This is yet another acknowledgement of the growing impact of alternative energies eating up marginal demand growth.

And BP are probably right – OPEC cannot now force a market-share gambit, so their strategy is likely to be one of requesting supply constraints from even more of non-OPEC producers, but accepting the reality of oil’s structural demand decline.

Thus the world oil market continues its delicate and fragile dance of grudging OPEC restraint paired with high-cost non-OPEC growth, to maintain oil above $50/bbl.

And yet – The Remarkable Rise of Renewables

There is another scenario that BP discuss – Rapid Transition (RT), wherein oil demand and falls 20% over the Outlook, and CO2 emissions fall to within Paris 2deg C limits.

For this to happen BP suggest the power sector needs to decarbonize quickly, and transport too.

What is eye-catching about these assumptions is just how modest and unremarkable they are given latest moves.

Posited as an outlier scenario, the RT looks far closer to a centrist outcome than BP probably wants to admit.

For example, in the various oil and gas industry Outlooks renewables are set to grow at 5% pa on average – but this is three times below current trend of 15-20% pa.

BP’s tables in their Annex point to a 9.6% pa renewables average growth over the period in the RT scenario – entirely reasonable with today’s actual rates.

The Rapid Transition scenario looks therefore more and more plausible – and shows how close we may be to actually achieving an energy turn-around if we keep pace with current wind, solar and battery developments.

To reinforce this view, BP produce a startling chart – below – that shows how the renewable energy transition (wind, solar EVs and batteries) is unlike any of the energy transitions of the past two centuries (which were mainly fossil fuel reshufflings and nuclear finding a niche).

source: BP Energy Outlook 2019

Under the RT scenario wind, solar and EVs would provide 30% of global energy by 2030 – a rate that is “literally off-the-charts” in historical energy terms; BP’s words.

Even in the central scenario it’s clear renewables are growing into the energy world at three to four times faster than fossil fuels ever managed.

As we have stated on multiple occasions, see here for example , this is because renewables are an energy source that is different in kind: not degree, to fossil fuels they are manufactured, scalable, and capable of sliding down various learning curves, making them rapidly cost-competitive over a range of energy applications such as electricity and transport.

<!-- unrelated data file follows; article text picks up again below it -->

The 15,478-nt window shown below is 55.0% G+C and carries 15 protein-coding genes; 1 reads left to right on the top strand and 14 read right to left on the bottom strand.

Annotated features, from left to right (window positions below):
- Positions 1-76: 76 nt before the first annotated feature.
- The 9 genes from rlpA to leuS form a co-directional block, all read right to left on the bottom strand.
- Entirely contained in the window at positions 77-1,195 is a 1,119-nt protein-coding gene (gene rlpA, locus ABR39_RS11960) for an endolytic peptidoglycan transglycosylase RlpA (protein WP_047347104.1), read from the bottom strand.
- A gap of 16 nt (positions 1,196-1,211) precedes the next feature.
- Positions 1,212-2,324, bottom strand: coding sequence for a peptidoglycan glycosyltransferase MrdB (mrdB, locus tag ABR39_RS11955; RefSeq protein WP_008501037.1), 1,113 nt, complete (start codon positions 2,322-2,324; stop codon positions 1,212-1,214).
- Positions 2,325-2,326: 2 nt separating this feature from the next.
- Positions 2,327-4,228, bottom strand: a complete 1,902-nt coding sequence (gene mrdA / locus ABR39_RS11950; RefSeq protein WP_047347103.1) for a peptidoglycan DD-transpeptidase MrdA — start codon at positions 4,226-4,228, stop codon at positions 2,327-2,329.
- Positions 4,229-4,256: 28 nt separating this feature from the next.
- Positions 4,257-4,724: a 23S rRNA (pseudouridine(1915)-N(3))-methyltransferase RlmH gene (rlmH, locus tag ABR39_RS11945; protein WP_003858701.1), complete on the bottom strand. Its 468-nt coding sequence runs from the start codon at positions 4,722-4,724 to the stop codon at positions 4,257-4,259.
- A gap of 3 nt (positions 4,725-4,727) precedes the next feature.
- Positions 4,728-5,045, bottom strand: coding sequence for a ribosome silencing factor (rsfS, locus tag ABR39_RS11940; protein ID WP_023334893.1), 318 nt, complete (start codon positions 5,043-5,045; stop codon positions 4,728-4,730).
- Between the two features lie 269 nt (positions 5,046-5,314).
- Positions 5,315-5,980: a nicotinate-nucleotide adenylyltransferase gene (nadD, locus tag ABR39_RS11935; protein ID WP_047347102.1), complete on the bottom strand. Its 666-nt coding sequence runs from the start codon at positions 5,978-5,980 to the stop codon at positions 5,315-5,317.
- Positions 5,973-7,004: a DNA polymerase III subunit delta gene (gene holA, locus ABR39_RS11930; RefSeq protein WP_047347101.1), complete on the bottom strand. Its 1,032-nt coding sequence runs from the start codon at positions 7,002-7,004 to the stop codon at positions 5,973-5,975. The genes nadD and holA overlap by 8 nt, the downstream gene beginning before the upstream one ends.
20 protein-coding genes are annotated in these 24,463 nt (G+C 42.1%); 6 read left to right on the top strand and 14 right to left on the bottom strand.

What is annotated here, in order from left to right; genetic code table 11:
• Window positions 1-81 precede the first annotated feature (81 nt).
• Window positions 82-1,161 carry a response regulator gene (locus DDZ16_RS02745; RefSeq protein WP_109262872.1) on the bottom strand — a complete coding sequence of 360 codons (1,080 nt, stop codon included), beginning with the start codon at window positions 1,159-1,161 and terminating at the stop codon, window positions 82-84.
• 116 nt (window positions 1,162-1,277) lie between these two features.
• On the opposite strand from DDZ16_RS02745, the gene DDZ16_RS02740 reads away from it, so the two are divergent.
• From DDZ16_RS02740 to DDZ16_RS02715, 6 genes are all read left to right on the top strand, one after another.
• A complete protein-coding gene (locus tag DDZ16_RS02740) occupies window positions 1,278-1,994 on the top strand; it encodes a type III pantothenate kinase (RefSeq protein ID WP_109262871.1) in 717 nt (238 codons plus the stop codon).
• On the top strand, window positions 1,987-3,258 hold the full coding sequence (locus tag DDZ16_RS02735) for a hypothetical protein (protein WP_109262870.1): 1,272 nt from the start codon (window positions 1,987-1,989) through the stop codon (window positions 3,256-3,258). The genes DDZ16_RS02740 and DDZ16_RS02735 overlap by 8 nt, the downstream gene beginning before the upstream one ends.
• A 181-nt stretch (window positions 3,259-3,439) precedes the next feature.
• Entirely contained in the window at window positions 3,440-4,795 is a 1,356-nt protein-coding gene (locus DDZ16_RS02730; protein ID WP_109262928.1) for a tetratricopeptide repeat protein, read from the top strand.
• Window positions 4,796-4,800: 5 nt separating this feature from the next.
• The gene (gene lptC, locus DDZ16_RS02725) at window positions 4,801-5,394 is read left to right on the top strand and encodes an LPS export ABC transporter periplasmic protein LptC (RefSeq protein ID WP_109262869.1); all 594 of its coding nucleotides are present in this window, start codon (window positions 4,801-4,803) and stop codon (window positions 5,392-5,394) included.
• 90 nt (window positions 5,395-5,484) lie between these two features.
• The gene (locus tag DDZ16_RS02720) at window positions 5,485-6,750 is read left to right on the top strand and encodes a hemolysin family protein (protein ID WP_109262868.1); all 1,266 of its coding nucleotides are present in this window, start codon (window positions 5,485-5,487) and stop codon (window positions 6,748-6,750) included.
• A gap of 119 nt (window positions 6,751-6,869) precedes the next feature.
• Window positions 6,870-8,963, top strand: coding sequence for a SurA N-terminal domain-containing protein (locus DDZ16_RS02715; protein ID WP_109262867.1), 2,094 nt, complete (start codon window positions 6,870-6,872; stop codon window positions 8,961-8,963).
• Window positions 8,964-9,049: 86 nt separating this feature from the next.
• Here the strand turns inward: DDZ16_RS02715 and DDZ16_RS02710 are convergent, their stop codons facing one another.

BP admits this alternative reality into the Outlook like a shard of sunlight piercing the dark halls of the fossil fuel future they have built.

And it is important.

BP’s analysis indicates that with today’s renewable technologies (not some future technologies as yet undiscovered) we can transform the current energy landscape dramatically just by disciplined implementation.

That is quite some admission, and quite some insight, from an experienced incumbent.

An Outside Reality Gathers

BP have attempted to shape a reality yet again in this Outlook.

So their central scenario is a Pottersvillian energy world in which they (and the industry) can function without much adaptation required. But it is a darker world, full of more and more emissions and more and more pieces of immortal plastic.

It is of course an Inside View, and illustrates what the oil and gas industry will do to deliver energy prosperity, at a tolerable price, if the external world does not intervene with alternative technologies and policies.

To state the obvious: it is not their job to force the shift in energy transformation, but the world around them, to which they must then adapt.

Expecting oil companies to spearhead solar innovation, for example, is frankly bizarre. And misguided, as others can do it much faster and much better.

Still, to their credit, in the RT scenario BP offer a glimpse of what can happen if today’s (proven) alternative energies continue to grow as fast, or faster, than now, and CO2 restrictions continue to advance.

An outside reality of new energies and policies is now gathering with its chaotic weaponry of S-curve growth, marginal change, tipping points and disruptive technologies to confront the relentless growth of fossil fuels.

And to create, perhaps soon, a brighter path to prosperity.